Catherine Richards

Italy's Lake Garda & Beyond

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This is Italy's largest lake, perenially popular, and a great place for watersports and family holidays. This is the one lake that seems both Alpine and Mediterranean. The northern reaches of the lake are quite mountainous, with rugged cliffs. The south, where the lake fans out into the Lombardian plain, is altogether softer, with more Mediterranean flora. Lake Garda was originally called Lake Benacus, a name of Celtic origin. There are a number of beautiful lakeside towns, and lots of strolling or sitting in lakeside cafés to be done. The beautiful city of Verona is a short drive away. If you're traveling with kids, (or even without) Gardaland, Italy's largest theme park makes for a fun day out. The “pearl of all islands and all peninsulas,” said the Roman poet Catullus, and indeed Sirmione is a delight, with great views, ancient cypress groves, olive and lemon trees and palms. One of the best-known resorts on Lake Garda, Sirmione sits at the end of a narrow peninsula that juts northward into the southern end of the lake. On weekends particularly, the town is bursting with weekenders and day-trippers, who throng the elegant streets and make finding a spot to enjoy a coffee a little tough, though mid-week and out of high season it can be remarkably peaceful. Sirmione's sulphur springs have been attracting visitors seeking a cure for over 2,000 years. The Rocca Scaligera (the Scaligera Castle) sits at the entrance to the old town, and was built by the wealthy Della Scalla family from Verona in the mid-13th century. Completely surrounded by water and beautifully preserved, the castle's defensive walls cut the town off from the mainland. The Grotto di Cattulo is one of the most impressive Roman remains in Northern Italy. The villa, dating from the first century BC, may or may not have belonged to the Roman poet Catullus, though it is known that he had a family villa in Sirmione. The entire complex of Grotto di Cattulo was huge, including thermal baths (you can smell the sulphur), pools, shops and gardens, and hosted the likes of Julius Caesar in its day. Near Sirmione is the lovely church of San Pietro in Mavino, with stunning views over the lake. It's the oldest church in Sirmione, with eighth-century origins. These are just a few of the attractions here. Many more are described in this guide, along with all the practical details you will need: where to stay, where to eat, how to get around, what you should not miss.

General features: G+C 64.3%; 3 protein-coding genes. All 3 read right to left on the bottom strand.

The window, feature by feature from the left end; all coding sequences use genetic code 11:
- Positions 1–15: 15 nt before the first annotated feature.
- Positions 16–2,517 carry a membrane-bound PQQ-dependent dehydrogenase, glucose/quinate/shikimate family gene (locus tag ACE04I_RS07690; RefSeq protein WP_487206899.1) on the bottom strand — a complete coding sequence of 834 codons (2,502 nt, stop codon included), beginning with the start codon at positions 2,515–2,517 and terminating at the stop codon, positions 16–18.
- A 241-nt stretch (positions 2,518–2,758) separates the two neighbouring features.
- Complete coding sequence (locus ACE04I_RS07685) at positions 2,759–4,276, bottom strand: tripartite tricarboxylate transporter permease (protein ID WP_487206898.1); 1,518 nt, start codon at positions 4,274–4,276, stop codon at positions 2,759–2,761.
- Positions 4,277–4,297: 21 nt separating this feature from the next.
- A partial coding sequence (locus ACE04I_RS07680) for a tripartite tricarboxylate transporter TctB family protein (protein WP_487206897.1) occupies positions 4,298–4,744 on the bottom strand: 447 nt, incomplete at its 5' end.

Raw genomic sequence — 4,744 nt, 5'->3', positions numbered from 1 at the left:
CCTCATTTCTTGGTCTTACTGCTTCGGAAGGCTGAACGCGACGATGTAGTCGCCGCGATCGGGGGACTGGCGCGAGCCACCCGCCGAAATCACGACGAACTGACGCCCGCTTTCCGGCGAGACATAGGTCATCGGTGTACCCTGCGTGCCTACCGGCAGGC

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128 printed pages



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